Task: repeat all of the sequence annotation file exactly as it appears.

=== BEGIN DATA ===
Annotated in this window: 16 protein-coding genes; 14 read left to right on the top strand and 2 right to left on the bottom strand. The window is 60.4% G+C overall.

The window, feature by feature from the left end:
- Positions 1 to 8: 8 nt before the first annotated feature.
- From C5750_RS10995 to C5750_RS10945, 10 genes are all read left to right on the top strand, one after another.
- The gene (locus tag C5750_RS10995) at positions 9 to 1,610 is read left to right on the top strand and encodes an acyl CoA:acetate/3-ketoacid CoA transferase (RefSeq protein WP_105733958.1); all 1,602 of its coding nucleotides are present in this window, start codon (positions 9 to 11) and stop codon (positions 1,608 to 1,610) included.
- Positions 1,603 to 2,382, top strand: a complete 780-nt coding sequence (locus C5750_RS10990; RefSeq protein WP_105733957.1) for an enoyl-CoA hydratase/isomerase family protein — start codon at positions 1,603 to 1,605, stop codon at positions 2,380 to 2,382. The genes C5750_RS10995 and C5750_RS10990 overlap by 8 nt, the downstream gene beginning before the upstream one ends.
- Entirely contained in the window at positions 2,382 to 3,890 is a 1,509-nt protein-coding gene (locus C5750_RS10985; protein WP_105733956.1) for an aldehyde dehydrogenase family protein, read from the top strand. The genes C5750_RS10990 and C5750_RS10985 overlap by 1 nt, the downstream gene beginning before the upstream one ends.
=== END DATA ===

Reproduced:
Annotated in this window: 16 protein-coding genes; 14 read left to right on the top strand and 2 right to left on the bottom strand. The window is 60.4% G+C overall.

The window, feature by feature from the left end:
- Positions 1 to 8: 8 nt before the first annotated feature.
- From C5750_RS10995 to C5750_RS10945, 10 genes are all read left to right on the top strand, one after another.
- The gene (locus tag C5750_RS10995) at positions 9 to 1,610 is read left to right on the top strand and encodes an acyl CoA:acetate/3-ketoacid CoA transferase (RefSeq protein WP_105733958.1); all 1,602 of its coding nucleotides are present in this window, start codon (positions 9 to 11) and stop codon (positions 1,608 to 1,610) included.
- Positions 1,603 to 2,382, top strand: a complete 780-nt coding sequence (locus C5750_RS10990; RefSeq protein WP_105733957.1) for an enoyl-CoA hydratase/isomerase family protein — start codon at positions 1,603 to 1,605, stop codon at positions 2,380 to 2,382. The genes C5750_RS10995 and C5750_RS10990 overlap by 8 nt, the downstream gene beginning before the upstream one ends.
- Entirely contained in the window at positions 2,382 to 3,890 is a 1,509-nt protein-coding gene (locus C5750_RS10985; protein WP_105733956.1) for an aldehyde dehydrogenase family protein, read from the top strand. The genes C5750_RS10990 and C5750_RS10985 overlap by 1 nt, the downstream gene beginning before the upstream one ends.